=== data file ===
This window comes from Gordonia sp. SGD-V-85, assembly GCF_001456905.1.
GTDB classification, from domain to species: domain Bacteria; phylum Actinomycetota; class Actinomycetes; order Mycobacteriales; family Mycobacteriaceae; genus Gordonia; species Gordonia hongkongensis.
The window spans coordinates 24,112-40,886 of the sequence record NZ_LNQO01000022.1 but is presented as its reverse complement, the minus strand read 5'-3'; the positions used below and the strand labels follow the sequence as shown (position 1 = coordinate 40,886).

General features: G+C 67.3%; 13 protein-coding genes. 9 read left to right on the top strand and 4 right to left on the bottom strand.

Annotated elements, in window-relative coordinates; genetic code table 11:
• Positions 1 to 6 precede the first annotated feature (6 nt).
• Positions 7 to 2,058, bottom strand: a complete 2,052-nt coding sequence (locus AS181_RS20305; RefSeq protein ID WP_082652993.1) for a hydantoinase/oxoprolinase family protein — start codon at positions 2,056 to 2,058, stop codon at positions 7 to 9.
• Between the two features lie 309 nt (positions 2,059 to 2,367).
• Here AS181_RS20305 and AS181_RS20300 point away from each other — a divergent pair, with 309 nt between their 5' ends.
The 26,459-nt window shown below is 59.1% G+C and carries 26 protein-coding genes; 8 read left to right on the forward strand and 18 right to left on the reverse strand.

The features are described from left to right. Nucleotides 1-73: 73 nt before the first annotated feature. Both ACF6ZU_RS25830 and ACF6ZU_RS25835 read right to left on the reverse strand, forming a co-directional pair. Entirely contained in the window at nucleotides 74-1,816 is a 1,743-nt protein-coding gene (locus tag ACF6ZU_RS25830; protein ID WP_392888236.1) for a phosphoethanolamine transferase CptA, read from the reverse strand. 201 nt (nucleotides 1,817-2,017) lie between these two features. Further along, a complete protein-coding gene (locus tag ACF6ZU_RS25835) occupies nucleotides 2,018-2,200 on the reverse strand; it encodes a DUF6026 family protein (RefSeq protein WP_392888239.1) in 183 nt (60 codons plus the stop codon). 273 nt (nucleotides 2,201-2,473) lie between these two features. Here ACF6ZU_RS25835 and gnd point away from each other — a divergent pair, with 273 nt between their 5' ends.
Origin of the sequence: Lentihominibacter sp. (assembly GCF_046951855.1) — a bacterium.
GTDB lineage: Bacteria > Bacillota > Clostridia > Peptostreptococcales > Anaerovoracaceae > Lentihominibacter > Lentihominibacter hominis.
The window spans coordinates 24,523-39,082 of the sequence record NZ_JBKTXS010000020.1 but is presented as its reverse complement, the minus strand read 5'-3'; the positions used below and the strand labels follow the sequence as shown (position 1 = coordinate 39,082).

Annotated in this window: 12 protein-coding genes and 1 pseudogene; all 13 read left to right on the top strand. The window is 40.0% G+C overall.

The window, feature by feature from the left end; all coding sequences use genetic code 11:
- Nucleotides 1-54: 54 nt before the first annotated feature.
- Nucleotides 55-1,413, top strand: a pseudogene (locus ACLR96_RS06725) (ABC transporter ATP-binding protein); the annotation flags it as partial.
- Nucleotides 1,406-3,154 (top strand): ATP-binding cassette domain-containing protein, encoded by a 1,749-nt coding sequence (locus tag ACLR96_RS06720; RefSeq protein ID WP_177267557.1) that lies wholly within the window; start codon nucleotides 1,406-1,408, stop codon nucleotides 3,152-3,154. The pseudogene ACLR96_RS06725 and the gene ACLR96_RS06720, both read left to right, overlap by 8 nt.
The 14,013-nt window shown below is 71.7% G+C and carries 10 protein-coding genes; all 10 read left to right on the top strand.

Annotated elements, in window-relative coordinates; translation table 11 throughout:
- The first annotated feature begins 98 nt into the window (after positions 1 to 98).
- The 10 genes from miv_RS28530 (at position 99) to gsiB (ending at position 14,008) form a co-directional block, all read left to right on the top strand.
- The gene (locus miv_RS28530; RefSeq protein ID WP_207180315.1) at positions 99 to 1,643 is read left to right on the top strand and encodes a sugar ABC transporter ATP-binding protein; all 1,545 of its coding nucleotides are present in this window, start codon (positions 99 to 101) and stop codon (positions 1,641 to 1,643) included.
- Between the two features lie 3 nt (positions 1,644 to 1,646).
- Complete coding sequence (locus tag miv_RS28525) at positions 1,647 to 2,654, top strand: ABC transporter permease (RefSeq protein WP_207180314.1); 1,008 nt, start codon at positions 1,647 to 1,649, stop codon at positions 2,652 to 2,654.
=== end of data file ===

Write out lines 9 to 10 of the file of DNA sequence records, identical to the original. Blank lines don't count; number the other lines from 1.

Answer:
• Here AS181_RS20305 and AS181_RS20300 point away from each other — a divergent pair, with 309 nt between their 5' ends.
The 26,459-nt window shown below is 59.1% G+C and carries 26 protein-coding genes; 8 read left to right on the forward strand and 18 right to left on the reverse strand.